FML (Failure: My Learning)

I read a book recently: How to Fail at Almost Everything and Still Win Big by Scott Adams.  It’s a good book and has made me think about things I do and has led to some behavioral changes already.

One of the things it made me think about was how I learn.  There’s a common saying when discussing different teaching methods that people learn in different ways.  They say some learn by hearing, some by reading, and some by doing.  In my particular case, I learn by doing.  But more importantly, I learn by failing.

For a very common personal example, when I am learning programming, it’s not enough for me to duplicate an example from a book and see it in action.  I will usually make the example my own – renaming variables, eliminating some pieces I feel are extraneous, and so on.  If it doesn’t work, great!  If it still works, I keep tweaking it until it breaks.  Then I begin the process of understanding why it doesn’t work.

To me, the how isn’t as important as the why.  I have the need to understand what the important parts are, so when I am creating my own version, I know what is flexible and what is not.  Or when I am looking at other’s broken code, I can focus on the important parts.  I think this is an important part of understanding.  I say many times that if something works perfectly the first time, you haven’t learned anything from the exercise.  Failing is a very important part of my learning process.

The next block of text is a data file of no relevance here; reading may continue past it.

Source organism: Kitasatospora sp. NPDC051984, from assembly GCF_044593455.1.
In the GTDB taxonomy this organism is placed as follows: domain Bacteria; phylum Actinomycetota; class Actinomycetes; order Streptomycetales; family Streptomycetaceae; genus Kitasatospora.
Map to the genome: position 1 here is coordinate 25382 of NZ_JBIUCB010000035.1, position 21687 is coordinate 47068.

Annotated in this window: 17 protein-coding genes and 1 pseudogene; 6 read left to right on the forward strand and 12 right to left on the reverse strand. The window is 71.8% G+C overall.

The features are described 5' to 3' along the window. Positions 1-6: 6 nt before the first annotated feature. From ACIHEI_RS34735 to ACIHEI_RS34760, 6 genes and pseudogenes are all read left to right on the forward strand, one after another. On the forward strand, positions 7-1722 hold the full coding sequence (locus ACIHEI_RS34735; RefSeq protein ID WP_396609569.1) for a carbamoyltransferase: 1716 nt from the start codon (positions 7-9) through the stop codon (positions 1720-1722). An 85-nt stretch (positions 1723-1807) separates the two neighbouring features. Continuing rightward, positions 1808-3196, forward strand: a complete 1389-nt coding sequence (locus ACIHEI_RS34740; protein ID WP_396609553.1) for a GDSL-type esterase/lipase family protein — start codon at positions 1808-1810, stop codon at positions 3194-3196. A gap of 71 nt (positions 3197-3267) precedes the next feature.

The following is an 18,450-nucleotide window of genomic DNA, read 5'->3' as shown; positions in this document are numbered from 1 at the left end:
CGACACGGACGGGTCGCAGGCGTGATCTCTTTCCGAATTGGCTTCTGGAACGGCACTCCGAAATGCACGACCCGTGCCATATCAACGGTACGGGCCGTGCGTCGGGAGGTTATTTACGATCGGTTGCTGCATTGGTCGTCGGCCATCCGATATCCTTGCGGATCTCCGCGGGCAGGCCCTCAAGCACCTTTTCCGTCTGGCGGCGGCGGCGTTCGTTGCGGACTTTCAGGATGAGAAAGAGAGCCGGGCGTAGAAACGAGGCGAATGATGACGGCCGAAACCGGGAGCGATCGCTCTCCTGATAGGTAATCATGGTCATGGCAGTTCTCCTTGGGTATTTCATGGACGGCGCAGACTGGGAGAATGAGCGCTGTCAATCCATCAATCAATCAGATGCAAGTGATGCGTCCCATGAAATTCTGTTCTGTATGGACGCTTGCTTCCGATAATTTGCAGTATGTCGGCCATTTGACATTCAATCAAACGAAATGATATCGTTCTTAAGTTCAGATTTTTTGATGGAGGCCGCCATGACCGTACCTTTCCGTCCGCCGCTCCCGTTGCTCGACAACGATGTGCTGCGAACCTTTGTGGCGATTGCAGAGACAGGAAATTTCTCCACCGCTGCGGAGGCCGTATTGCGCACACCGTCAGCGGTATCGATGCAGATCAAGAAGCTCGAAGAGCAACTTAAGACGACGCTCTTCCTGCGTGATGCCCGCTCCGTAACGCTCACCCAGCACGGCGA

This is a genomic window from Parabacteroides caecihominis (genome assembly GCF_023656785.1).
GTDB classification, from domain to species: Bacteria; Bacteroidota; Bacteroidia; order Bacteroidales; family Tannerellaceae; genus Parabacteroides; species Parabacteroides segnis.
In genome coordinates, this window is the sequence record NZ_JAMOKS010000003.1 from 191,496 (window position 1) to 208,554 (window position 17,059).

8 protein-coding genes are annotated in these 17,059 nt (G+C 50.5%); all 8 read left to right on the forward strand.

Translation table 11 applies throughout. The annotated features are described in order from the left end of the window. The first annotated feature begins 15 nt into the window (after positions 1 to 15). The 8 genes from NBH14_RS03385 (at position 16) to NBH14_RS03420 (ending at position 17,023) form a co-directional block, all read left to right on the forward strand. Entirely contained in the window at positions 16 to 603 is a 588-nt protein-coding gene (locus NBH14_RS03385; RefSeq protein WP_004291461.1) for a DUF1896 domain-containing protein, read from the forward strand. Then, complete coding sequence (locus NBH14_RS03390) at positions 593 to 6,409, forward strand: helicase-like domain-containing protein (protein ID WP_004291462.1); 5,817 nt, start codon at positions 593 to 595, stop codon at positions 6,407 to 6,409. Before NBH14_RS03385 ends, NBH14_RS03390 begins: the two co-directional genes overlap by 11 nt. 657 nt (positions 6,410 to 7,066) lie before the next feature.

This sort of means I am suited to do more creative work.  I mean, I would be a pretty poor doctor (even though I am a great troubleshooter).  More like Dr. House, I would have to nearly kill each patient until I figured out what the proper solution was.  It also means I’m pretty damn poor at math.  My approach to solving a math problem is to start with a formula with known working inputs and output, then test it with many different inputs and verify that the output is as I want.  This is why I don’t do game programming.

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